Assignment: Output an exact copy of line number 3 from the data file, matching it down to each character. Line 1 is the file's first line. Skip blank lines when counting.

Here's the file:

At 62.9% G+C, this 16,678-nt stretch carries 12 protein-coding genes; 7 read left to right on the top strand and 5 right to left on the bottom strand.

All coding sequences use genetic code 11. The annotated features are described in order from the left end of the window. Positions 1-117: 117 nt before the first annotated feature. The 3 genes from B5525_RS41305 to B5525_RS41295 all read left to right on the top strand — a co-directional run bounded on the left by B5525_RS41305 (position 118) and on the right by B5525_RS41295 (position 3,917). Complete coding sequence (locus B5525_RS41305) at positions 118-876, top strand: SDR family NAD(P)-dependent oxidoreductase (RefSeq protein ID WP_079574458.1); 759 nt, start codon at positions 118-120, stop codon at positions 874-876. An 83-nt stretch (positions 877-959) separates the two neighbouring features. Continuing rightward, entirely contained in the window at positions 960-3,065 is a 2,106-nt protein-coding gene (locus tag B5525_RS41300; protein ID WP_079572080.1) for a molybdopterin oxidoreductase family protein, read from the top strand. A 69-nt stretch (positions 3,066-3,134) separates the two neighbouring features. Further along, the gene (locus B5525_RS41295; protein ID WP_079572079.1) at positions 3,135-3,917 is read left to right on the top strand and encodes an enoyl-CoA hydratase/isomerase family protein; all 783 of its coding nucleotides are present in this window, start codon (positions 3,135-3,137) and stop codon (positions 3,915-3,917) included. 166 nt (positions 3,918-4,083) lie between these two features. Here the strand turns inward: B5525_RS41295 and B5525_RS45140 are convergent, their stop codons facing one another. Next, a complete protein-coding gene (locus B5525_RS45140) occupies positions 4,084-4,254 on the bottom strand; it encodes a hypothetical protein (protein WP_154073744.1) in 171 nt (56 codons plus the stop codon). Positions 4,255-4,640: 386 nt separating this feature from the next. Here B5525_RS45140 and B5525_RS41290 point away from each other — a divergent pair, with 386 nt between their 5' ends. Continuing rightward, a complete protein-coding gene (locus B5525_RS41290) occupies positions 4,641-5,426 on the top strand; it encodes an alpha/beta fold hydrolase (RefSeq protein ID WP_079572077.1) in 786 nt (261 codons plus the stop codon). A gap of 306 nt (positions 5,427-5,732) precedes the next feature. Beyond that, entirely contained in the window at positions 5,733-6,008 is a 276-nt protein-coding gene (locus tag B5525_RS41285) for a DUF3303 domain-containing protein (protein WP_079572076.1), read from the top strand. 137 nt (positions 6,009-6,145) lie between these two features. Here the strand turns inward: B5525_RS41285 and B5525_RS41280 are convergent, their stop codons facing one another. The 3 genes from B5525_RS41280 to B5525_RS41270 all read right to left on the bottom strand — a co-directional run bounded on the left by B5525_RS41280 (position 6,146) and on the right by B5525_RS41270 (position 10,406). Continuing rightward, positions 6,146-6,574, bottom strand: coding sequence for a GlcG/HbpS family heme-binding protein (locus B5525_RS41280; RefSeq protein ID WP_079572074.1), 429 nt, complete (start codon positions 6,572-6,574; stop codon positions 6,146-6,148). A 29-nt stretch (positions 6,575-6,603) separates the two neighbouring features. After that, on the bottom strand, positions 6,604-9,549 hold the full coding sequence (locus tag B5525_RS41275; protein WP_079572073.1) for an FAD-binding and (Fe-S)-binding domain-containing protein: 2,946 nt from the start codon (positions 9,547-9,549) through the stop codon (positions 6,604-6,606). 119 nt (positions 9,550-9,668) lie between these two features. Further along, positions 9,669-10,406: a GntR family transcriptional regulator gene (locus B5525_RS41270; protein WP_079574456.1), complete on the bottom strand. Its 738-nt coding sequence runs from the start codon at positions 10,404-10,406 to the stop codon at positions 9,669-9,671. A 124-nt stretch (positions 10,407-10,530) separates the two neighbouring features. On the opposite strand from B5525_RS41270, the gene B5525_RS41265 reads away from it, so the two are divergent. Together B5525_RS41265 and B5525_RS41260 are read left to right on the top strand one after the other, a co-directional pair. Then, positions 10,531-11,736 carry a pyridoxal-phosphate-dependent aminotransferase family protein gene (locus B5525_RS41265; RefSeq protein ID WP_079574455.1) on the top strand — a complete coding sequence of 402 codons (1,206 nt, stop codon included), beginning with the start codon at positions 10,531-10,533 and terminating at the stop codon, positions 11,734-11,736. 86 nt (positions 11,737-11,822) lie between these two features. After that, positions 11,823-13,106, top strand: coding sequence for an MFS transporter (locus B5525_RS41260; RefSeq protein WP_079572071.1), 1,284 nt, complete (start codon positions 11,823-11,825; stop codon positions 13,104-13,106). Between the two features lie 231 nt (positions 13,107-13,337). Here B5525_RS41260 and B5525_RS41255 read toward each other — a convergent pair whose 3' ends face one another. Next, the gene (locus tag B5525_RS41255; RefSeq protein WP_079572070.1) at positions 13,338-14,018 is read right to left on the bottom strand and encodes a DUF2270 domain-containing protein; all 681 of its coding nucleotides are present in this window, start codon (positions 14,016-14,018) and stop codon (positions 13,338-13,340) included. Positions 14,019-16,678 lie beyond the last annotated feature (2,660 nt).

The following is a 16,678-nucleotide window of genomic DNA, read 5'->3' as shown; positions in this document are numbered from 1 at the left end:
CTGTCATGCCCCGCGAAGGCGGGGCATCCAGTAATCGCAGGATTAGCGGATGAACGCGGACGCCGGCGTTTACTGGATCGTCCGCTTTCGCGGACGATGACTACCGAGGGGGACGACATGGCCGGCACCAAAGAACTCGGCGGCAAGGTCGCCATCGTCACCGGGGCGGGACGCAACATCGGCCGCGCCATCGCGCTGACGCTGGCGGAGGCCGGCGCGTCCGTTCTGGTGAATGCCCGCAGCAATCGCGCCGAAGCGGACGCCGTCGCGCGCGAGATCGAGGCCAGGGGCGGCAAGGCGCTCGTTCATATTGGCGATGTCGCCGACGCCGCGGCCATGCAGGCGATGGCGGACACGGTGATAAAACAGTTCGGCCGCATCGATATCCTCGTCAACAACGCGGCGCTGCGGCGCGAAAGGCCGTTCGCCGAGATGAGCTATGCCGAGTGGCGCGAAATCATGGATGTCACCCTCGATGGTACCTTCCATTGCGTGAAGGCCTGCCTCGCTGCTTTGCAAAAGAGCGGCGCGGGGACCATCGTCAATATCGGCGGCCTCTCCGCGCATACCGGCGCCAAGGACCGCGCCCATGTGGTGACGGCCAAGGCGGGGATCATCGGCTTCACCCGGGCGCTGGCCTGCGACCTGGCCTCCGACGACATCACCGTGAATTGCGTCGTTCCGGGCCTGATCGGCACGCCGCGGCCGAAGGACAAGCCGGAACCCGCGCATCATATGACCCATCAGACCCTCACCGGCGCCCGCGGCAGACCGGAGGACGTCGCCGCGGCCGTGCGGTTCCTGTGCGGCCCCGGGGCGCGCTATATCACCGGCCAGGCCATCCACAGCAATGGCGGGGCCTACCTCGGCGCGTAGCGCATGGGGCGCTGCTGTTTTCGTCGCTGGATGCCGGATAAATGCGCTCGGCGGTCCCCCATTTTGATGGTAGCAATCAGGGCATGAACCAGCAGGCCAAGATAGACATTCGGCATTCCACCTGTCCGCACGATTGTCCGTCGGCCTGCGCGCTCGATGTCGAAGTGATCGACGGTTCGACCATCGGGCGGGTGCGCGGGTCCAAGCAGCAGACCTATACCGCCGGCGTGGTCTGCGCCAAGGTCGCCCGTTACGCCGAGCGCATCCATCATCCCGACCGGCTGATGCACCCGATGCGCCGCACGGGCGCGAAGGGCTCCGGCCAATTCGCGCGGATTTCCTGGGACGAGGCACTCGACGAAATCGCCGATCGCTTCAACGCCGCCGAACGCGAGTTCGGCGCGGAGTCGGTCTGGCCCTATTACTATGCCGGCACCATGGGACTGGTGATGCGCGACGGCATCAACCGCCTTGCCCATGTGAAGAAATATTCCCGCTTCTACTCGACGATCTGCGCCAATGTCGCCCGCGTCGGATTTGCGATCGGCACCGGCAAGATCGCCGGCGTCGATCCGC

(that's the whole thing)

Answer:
The following is a 16,678-nucleotide window of genomic DNA, read 5'->3' as shown; positions in this document are numbered from 1 at the left end: